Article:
But “on the whole,” Drucker wrote, “young people have a tendency to hang on to the first job . . . beyond the time when they should have quit for their own good.” So, as crazy as it might sound, be ready to bolt if you aren’t learning enough, or if you don’t work for an employer that, as Drucker put it, is willing “to heap responsibility on people in junior positions.”

“Your first job may turn out to be right for you—but this is pure accident,” Drucker noted. “Certainly you should not change jobs constantly or people will become suspicious rightly of your ability to hold any job. At the same time, you must not look upon the first job as the final job; it is primarily a training job, an opportunity to analyze yourself.”

Second, Drucker isn’t kidding about analyzing yourself—or “managing oneself,” as he termed it in a famous essay that you and all of your classmates would be smart to read. As you step off campus, now is the time to begin to understand: What are your strengths? How do you perform at your peak? What are the core values that you would never compromise? What kind of work environment would provide the best fit?

And then there is the most important question of all: Where can you make the most meaningful contribution? “Odd as it seems,” Drucker remarked, “you will achieve the greatest results in business and career if you drop the word ‘achievement’ from your vocabulary. Replace it with ‘contribution.’”

Third, as you contemplate contributing, be bold. Stretch yourself. Yet don’t overreach, either. “To aim at results that cannot be achieved—or that can be under only the most unlikely circumstances—is not being ambitious; it is being foolish,” Drucker wrote.

Fourth, steel yourself for plenty of ups and downs as you make your way. In fact, one of the worst things that can happen to a person, Drucker asserted, is “too much success too soon.” One of the best things, meanwhile, is to get knocked around at an early age. It teaches you how to cope.

“Anyone who has been through earlier setbacks has learned that the world has not come to an end,” Drucker wrote. “But the person who comes up against it for the first time at the age of 45 is likely to collapse for good. For the things that people are apt to do when they receive the first nasty blow may destroy a mature person, especially someone with a family, whereas a youth of 25 bounces right back.”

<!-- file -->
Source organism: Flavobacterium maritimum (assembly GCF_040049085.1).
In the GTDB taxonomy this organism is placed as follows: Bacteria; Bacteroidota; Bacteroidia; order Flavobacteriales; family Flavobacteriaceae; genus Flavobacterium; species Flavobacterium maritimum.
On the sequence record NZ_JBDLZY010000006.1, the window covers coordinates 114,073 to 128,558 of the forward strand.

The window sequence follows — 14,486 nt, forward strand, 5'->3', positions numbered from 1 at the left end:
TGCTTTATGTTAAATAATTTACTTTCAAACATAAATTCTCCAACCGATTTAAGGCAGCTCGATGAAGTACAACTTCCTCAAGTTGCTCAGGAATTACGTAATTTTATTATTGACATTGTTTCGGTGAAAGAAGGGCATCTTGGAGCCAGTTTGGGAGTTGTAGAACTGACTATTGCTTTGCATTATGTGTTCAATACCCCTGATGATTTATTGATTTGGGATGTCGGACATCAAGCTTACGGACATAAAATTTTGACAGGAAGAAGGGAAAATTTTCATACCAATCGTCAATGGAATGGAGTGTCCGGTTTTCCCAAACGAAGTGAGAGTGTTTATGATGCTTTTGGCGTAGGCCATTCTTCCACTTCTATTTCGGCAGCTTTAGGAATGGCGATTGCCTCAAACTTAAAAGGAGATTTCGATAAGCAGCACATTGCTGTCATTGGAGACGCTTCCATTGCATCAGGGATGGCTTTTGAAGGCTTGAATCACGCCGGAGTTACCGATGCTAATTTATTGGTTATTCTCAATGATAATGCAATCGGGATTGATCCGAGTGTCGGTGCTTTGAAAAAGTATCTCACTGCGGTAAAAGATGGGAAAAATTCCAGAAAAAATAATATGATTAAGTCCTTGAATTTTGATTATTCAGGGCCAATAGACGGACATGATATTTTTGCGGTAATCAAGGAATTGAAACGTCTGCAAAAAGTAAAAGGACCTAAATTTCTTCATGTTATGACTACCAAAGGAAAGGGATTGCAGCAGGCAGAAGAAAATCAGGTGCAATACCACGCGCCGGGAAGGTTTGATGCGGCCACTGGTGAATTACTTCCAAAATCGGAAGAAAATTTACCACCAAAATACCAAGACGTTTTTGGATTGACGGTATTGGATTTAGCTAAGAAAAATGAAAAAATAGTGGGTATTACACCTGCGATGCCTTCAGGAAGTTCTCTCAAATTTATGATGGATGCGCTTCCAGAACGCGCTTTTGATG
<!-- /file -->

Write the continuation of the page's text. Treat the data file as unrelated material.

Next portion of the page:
Fifth, take stock regularly and honestly assess how it’s going. Drucker did this every summer, judging his work from the preceding year, “beginning with the things I did well but could or should have done better, down to the things I did poorly and the things I should have done but did not do.” With this unvarnished view, you’ll be well positioned to reset your priorities going forward.

Finally, keep in mind that, while you’re about to receive your diploma, it’s up to you to continue learning. There’s simply no choice in an era where knowledge quickly becomes obsolete.

Drucker liked to tell the story of the man who attends his 40-year college reunion and sees his former professor just as he is about to administer a final exam. The old grad looks at the test and says, “Professor Smithers, these are the same questions you asked us 40 years ago!” Smithers nods and says, “Yes, but the answers are different.”

“We always thought it was a joke. No—this is wisdom,” Drucker explained. “The answers to questions do not remain the same. . . . You learn to do a little better, to push back that infinite boundary of ignorance just a bit.”

Of course, you must never stop learning for another reason, too. It’s the one thing that keeps life interesting. And “boredom,” as Drucker cautioned, “is a deadly disease.”

By offering these guideposts, Drucker’s ultimate intention was clear: for everyone to find “personal satisfaction” and to “feel that she contributes, performs, serves her values and fulfills herself.” Mom and I couldn’t wish for you any more than that.

TIME The Drucker Difference

Retool Your Business With a Clean Sheet of Paper

Peter Drucker taught us, again and again, to focus on “tomorrow’s breadwinners” and cease pouring resources into today’s breadwinners, much less yesterday’s.

In an age when business requires faster adaptation than ever, many now take this principle for granted. But it still can be tricky to put into practice, which is why executives continue to talk about the best way to actually get from yesterday to tomorrow.

“In any transformation I’ve seen, the winner is always the one who takes out a clean sheet of paper and says, ‘This is how you would do it if you didn’t have the drag of your traditional business,’” Perry Evans, CEO of Closely, a digital marketing firm, said in an interview published in Sunday’s New York Times.

As we’ve noted, Drucker loved this particular approach, urging that everything any organization does be periodically put on trial for its life.

This exercise will not only help you determine what to stop doing; it will also help you figure out what to double-down on. In fact, “the starting point is to identify the activities that are productive, that should be strengthened, promoted and expanded,” Drucker counseled in Managing in a Time of Great Change.